LMI stands for Lender’s Mortgage Insurance and is an insurance which is paid by the purchaser to insure the lender because a loan amount over 80% of the value of the house is deemed to be a higher risk.
Opinions on whether buyers should pay LMI are divided but it’s always worth going through the process of a full assessment before you decide whether it’s worth it.
As an example, let’s say you are purchasing a $600,000 home (including stamp duty, application fees and conveyancing costs) and you only have a 10% deposit, $60,000, a great effort!
You’ve been saving $750 for the last year and a half to achieve this. You apply for a loan of $540,000 and your LVR (see my other blog if you’re unsure about this) is 90%.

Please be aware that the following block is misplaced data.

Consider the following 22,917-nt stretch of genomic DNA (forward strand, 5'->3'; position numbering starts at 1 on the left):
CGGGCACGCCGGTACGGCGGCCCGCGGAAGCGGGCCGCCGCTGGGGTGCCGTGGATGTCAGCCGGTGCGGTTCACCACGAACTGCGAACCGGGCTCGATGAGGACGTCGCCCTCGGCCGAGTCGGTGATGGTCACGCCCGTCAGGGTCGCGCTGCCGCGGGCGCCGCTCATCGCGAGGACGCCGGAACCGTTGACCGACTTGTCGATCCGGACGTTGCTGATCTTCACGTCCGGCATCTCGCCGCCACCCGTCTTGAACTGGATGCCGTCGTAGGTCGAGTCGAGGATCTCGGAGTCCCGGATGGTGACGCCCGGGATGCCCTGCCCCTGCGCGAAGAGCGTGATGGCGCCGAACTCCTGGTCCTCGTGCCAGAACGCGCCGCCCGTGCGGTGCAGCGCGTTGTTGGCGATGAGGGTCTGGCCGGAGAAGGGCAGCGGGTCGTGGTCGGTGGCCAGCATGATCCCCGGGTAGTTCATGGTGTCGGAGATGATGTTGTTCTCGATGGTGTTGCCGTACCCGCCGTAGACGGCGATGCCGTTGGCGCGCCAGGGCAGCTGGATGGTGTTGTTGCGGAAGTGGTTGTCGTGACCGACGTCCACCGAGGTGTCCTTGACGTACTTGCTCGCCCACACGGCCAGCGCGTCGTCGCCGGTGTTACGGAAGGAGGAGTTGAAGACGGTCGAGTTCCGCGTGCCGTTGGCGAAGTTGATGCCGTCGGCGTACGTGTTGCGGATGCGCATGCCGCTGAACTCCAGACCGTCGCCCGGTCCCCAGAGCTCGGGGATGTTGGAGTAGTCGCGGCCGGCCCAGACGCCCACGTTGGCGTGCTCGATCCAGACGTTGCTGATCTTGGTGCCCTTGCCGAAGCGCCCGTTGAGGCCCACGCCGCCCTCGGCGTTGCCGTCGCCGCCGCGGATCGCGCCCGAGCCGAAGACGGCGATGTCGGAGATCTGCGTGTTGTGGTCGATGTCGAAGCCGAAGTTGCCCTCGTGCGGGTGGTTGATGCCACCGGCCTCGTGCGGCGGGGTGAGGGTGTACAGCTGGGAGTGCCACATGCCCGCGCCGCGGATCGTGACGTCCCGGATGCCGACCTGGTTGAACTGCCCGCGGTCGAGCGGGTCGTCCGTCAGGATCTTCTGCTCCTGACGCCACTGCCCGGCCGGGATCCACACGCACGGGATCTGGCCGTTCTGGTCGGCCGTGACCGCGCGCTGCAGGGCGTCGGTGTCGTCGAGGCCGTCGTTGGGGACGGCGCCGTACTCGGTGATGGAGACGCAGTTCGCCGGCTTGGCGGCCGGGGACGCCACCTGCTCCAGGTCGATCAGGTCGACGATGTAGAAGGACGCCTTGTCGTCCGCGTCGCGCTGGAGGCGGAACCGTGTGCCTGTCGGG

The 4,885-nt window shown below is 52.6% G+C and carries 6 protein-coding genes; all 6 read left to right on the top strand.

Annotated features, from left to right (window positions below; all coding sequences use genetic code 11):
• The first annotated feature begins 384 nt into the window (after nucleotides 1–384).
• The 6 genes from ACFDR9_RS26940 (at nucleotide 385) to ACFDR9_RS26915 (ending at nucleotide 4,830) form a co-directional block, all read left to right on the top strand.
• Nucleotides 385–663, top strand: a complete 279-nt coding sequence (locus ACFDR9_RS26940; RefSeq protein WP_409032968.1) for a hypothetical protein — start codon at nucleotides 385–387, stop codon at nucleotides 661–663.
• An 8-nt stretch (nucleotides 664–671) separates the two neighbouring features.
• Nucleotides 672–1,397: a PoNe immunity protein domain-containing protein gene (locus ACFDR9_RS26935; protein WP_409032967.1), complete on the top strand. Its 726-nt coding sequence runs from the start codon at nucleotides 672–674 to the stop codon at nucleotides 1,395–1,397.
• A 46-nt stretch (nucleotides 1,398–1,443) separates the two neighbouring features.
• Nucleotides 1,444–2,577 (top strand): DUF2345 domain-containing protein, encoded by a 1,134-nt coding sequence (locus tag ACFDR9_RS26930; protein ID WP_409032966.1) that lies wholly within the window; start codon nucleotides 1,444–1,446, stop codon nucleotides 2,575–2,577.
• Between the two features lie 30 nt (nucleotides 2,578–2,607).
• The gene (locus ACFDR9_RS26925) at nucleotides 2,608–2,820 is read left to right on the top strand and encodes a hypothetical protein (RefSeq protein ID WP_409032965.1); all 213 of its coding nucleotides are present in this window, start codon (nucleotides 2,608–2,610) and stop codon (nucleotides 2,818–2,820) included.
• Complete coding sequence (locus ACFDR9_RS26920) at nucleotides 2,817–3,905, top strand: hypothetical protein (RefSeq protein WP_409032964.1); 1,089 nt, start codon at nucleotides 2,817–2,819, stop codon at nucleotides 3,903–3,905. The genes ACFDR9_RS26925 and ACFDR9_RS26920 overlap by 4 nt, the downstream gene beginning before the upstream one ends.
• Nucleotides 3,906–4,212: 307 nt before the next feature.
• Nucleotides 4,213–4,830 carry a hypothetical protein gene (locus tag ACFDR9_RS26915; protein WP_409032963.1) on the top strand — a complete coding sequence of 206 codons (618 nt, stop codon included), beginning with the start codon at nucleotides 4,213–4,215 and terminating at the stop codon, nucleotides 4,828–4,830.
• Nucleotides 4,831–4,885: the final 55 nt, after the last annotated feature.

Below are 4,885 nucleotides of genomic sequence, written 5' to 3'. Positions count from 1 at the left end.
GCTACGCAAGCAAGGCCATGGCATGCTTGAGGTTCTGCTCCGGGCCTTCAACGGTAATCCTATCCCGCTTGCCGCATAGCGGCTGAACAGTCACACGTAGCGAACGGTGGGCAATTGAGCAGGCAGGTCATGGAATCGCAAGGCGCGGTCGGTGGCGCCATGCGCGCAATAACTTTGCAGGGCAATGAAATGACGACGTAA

Your LMI component on a 90% LVR will be approx $12,100 which will be added to the total loan amount so that you can get you into your home today.
On the other hand let’s say you decided to wait another year and a half to save the other 10% so that you did not have to pay LMI.
Home values have gone up conservatively by 3% each year (just as an example)so that homes worth $600,000 have increased by approx $27,000 in that year and a half.
Sometimes it’s better to pay LMI, even in a conservative market. It may save you thousands in the long run.